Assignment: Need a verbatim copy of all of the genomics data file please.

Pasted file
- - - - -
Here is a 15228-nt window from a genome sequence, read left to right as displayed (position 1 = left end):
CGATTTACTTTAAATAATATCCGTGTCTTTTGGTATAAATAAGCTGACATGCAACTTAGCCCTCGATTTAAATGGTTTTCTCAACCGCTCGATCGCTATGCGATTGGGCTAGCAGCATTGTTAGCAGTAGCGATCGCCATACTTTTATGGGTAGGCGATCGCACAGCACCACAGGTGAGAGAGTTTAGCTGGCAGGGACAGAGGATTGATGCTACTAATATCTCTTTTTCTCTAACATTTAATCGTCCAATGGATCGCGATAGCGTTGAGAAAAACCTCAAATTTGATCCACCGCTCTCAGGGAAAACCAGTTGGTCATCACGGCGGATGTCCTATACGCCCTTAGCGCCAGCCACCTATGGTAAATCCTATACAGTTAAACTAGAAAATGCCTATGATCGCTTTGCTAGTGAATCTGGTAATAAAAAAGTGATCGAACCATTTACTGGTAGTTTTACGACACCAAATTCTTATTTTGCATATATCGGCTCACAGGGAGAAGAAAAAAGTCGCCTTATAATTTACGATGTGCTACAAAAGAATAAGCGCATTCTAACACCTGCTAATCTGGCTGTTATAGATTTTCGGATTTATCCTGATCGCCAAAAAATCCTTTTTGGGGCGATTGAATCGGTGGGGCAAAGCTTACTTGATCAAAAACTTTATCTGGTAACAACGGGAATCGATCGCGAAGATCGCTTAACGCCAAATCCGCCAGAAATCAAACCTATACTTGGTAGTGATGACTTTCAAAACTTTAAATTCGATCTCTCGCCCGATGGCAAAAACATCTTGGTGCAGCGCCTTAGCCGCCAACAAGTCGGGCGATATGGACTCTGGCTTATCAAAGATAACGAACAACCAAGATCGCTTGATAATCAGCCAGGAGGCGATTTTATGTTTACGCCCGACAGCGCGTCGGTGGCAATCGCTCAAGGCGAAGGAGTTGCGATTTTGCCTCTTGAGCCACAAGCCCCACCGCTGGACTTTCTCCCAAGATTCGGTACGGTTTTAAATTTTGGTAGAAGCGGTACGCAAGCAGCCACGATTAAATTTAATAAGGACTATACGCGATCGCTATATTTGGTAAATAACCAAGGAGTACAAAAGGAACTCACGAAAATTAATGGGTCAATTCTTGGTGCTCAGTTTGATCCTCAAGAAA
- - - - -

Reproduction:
Here is a 15228-nt window from a genome sequence, read left to right as displayed (position 1 = left end):
CGATTTACTTTAAATAATATCCGTGTCTTTTGGTATAAATAAGCTGACATGCAACTTAGCCCTCGATTTAAATGGTTTTCTCAACCGCTCGATCGCTATGCGATTGGGCTAGCAGCATTGTTAGCAGTAGCGATCGCCATACTTTTATGGGTAGGCGATCGCACAGCACCACAGGTGAGAGAGTTTAGCTGGCAGGGACAGAGGATTGATGCTACTAATATCTCTTTTTCTCTAACATTTAATCGTCCAATGGATCGCGATAGCGTTGAGAAAAACCTCAAATTTGATCCACCGCTCTCAGGGAAAACCAGTTGGTCATCACGGCGGATGTCCTATACGCCCTTAGCGCCAGCCACCTATGGTAAATCCTATACAGTTAAACTAGAAAATGCCTATGATCGCTTTGCTAGTGAATCTGGTAATAAAAAAGTGATCGAACCATTTACTGGTAGTTTTACGACACCAAATTCTTATTTTGCATATATCGGCTCACAGGGAGAAGAAAAAAGTCGCCTTATAATTTACGATGTGCTACAAAAGAATAAGCGCATTCTAACACCTGCTAATCTGGCTGTTATAGATTTTCGGATTTATCCTGATCGCCAAAAAATCCTTTTTGGGGCGATTGAATCGGTGGGGCAAAGCTTACTTGATCAAAAACTTTATCTGGTAACAACGGGAATCGATCGCGAAGATCGCTTAACGCCAAATCCGCCAGAAATCAAACCTATACTTGGTAGTGATGACTTTCAAAACTTTAAATTCGATCTCTCGCCCGATGGCAAAAACATCTTGGTGCAGCGCCTTAGCCGCCAACAAGTCGGGCGATATGGACTCTGGCTTATCAAAGATAACGAACAACCAAGATCGCTTGATAATCAGCCAGGAGGCGATTTTATGTTTACGCCCGACAGCGCGTCGGTGGCAATCGCTCAAGGCGAAGGAGTTGCGATTTTGCCTCTTGAGCCACAAGCCCCACCGCTGGACTTTCTCCCAAGATTCGGTACGGTTTTAAATTTTGGTAGAAGCGGTACGCAAGCAGCCACGATTAAATTTAATAAGGACTATACGCGATCGCTATATTTGGTAAATAACCAAGGAGTACAAAAGGAACTCACGAAAATTAATGGGTCAATTCTTGGTGCTCAGTTTGATCCTCAAGAAA